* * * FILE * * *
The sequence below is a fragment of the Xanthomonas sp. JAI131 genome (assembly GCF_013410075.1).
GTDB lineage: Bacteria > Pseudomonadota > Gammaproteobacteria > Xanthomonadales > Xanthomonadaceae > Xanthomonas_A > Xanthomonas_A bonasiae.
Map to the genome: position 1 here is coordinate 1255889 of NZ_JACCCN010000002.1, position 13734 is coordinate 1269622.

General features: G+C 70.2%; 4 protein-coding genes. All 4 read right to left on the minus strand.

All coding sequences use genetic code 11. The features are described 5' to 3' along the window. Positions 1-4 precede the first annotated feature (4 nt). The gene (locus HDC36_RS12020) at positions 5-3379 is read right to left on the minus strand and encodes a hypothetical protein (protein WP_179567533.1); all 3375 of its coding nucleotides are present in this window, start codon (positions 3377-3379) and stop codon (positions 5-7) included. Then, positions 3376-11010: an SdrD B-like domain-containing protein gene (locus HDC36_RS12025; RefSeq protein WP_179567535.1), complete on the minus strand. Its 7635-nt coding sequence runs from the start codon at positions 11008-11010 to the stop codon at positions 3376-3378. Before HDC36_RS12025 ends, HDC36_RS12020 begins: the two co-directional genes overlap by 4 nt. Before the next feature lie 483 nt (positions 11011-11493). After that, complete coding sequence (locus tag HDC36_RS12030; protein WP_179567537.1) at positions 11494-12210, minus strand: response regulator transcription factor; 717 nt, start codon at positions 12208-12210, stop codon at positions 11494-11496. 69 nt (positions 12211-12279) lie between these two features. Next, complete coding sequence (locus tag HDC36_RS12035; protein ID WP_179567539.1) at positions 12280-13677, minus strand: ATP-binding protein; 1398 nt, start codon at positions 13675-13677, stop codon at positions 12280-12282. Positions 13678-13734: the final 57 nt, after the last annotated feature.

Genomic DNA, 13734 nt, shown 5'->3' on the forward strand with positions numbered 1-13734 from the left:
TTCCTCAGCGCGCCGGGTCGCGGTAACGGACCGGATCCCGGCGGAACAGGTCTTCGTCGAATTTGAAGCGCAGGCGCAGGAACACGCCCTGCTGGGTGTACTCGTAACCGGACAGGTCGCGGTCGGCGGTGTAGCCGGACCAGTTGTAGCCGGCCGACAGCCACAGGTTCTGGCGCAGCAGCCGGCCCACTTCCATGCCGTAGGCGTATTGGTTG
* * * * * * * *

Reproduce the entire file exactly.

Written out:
The sequence below is a fragment of the Xanthomonas sp. JAI131 genome (assembly GCF_013410075.1).
GTDB lineage: Bacteria > Pseudomonadota > Gammaproteobacteria > Xanthomonadales > Xanthomonadaceae > Xanthomonas_A > Xanthomonas_A bonasiae.
Map to the genome: position 1 here is coordinate 1255889 of NZ_JACCCN010000002.1, position 13734 is coordinate 1269622.

General features: G+C 70.2%; 4 protein-coding genes. All 4 read right to left on the minus strand.

All coding sequences use genetic code 11. The features are described 5' to 3' along the window. Positions 1-4 precede the first annotated feature (4 nt). The gene (locus HDC36_RS12020) at positions 5-3379 is read right to left on the minus strand and encodes a hypothetical protein (protein WP_179567533.1); all 3375 of its coding nucleotides are present in this window, start codon (positions 3377-3379) and stop codon (positions 5-7) included. Then, positions 3376-11010: an SdrD B-like domain-containing protein gene (locus HDC36_RS12025; RefSeq protein WP_179567535.1), complete on the minus strand. Its 7635-nt coding sequence runs from the start codon at positions 11008-11010 to the stop codon at positions 3376-3378. Before HDC36_RS12025 ends, HDC36_RS12020 begins: the two co-directional genes overlap by 4 nt. Before the next feature lie 483 nt (positions 11011-11493). After that, complete coding sequence (locus tag HDC36_RS12030; protein WP_179567537.1) at positions 11494-12210, minus strand: response regulator transcription factor; 717 nt, start codon at positions 12208-12210, stop codon at positions 11494-11496. 69 nt (positions 12211-12279) lie between these two features. Next, complete coding sequence (locus tag HDC36_RS12035; protein ID WP_179567539.1) at positions 12280-13677, minus strand: ATP-binding protein; 1398 nt, start codon at positions 13675-13677, stop codon at positions 12280-12282. Positions 13678-13734: the final 57 nt, after the last annotated feature.

Genomic DNA, 13734 nt, shown 5'->3' on the forward strand with positions numbered 1-13734 from the left:
TTCCTCAGCGCGCCGGGTCGCGGTAACGGACCGGATCCCGGCGGAACAGGTCTTCGTCGAATTTGAAGCGCAGGCGCAGGAACACGCCCTGCTGGGTGTACTCGTAACCGGACAGGTCGCGGTCGGCGGTGTAGCCGGACCAGTTGTAGCCGGCCGACAGCCACAGGTTCTGGCGCAGCAGCCGGCCCACTTCCATGCCGTAGGCGTATTGGTTG